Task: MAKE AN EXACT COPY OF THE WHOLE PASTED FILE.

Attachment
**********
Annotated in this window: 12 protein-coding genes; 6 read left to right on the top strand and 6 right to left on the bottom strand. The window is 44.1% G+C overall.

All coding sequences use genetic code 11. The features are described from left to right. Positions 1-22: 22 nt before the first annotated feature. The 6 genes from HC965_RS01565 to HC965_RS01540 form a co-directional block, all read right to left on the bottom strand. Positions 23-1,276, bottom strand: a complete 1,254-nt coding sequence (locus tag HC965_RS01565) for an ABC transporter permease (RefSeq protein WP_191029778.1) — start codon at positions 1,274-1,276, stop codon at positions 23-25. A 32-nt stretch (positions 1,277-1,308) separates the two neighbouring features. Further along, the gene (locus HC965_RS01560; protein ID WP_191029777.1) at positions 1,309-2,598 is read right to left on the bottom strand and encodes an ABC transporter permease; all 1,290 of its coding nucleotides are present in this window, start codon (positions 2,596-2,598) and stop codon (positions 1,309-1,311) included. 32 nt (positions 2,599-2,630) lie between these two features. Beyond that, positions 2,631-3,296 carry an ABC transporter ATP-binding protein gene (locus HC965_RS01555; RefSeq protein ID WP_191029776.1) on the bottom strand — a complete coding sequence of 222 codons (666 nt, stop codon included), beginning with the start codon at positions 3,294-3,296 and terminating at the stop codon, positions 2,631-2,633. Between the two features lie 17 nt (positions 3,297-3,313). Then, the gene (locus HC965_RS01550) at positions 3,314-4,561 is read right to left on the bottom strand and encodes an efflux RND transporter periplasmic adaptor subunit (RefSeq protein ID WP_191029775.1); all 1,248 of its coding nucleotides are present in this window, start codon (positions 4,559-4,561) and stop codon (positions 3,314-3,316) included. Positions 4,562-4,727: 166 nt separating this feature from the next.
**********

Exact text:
Annotated in this window: 12 protein-coding genes; 6 read left to right on the top strand and 6 right to left on the bottom strand. The window is 44.1% G+C overall.

All coding sequences use genetic code 11. The features are described from left to right. Positions 1-22: 22 nt before the first annotated feature. The 6 genes from HC965_RS01565 to HC965_RS01540 form a co-directional block, all read right to left on the bottom strand. Positions 23-1,276, bottom strand: a complete 1,254-nt coding sequence (locus tag HC965_RS01565) for an ABC transporter permease (RefSeq protein WP_191029778.1) — start codon at positions 1,274-1,276, stop codon at positions 23-25. A 32-nt stretch (positions 1,277-1,308) separates the two neighbouring features. Further along, the gene (locus HC965_RS01560; protein ID WP_191029777.1) at positions 1,309-2,598 is read right to left on the bottom strand and encodes an ABC transporter permease; all 1,290 of its coding nucleotides are present in this window, start codon (positions 2,596-2,598) and stop codon (positions 1,309-1,311) included. 32 nt (positions 2,599-2,630) lie between these two features. Beyond that, positions 2,631-3,296 carry an ABC transporter ATP-binding protein gene (locus HC965_RS01555; RefSeq protein ID WP_191029776.1) on the bottom strand — a complete coding sequence of 222 codons (666 nt, stop codon included), beginning with the start codon at positions 3,294-3,296 and terminating at the stop codon, positions 2,631-2,633. Between the two features lie 17 nt (positions 3,297-3,313). Then, the gene (locus HC965_RS01550) at positions 3,314-4,561 is read right to left on the bottom strand and encodes an efflux RND transporter periplasmic adaptor subunit (RefSeq protein ID WP_191029775.1); all 1,248 of its coding nucleotides are present in this window, start codon (positions 4,559-4,561) and stop codon (positions 3,314-3,316) included. Positions 4,562-4,727: 166 nt separating this feature from the next.